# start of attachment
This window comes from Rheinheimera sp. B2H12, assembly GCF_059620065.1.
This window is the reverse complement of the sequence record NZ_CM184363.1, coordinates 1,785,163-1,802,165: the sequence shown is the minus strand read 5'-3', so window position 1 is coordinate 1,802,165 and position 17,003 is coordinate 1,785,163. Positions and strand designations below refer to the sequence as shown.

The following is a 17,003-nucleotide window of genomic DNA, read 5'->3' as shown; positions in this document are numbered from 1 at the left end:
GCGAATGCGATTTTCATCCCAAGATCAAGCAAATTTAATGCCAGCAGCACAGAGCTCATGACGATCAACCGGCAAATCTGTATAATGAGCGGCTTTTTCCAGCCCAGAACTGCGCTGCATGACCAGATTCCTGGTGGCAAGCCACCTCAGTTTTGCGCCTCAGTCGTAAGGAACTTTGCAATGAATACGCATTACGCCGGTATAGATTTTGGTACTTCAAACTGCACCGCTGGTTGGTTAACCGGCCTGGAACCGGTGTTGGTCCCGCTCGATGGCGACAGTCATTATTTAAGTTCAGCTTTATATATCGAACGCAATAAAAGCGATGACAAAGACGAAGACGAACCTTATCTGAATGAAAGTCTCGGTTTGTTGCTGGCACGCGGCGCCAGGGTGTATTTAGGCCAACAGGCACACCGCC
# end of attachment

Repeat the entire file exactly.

This window comes from Rheinheimera sp. B2H12, assembly GCF_059620065.1.
This window is the reverse complement of the sequence record NZ_CM184363.1, coordinates 1,785,163-1,802,165: the sequence shown is the minus strand read 5'-3', so window position 1 is coordinate 1,802,165 and position 17,003 is coordinate 1,785,163. Positions and strand designations below refer to the sequence as shown.

The following is a 17,003-nucleotide window of genomic DNA, read 5'->3' as shown; positions in this document are numbered from 1 at the left end:
GCGAATGCGATTTTCATCCCAAGATCAAGCAAATTTAATGCCAGCAGCACAGAGCTCATGACGATCAACCGGCAAATCTGTATAATGAGCGGCTTTTTCCAGCCCAGAACTGCGCTGCATGACCAGATTCCTGGTGGCAAGCCACCTCAGTTTTGCGCCTCAGTCGTAAGGAACTTTGCAATGAATACGCATTACGCCGGTATAGATTTTGGTACTTCAAACTGCACCGCTGGTTGGTTAACCGGCCTGGAACCGGTGTTGGTCCCGCTCGATGGCGACAGTCATTATTTAAGTTCAGCTTTATATATCGAACGCAATAAAAGCGATGACAAAGACGAAGACGAACCTTATCTGAATGAAAGTCTCGGTTTGTTGCTGGCACGCGGCGCCAGGGTGTATTTAGGCCAACAGGCACACCGCC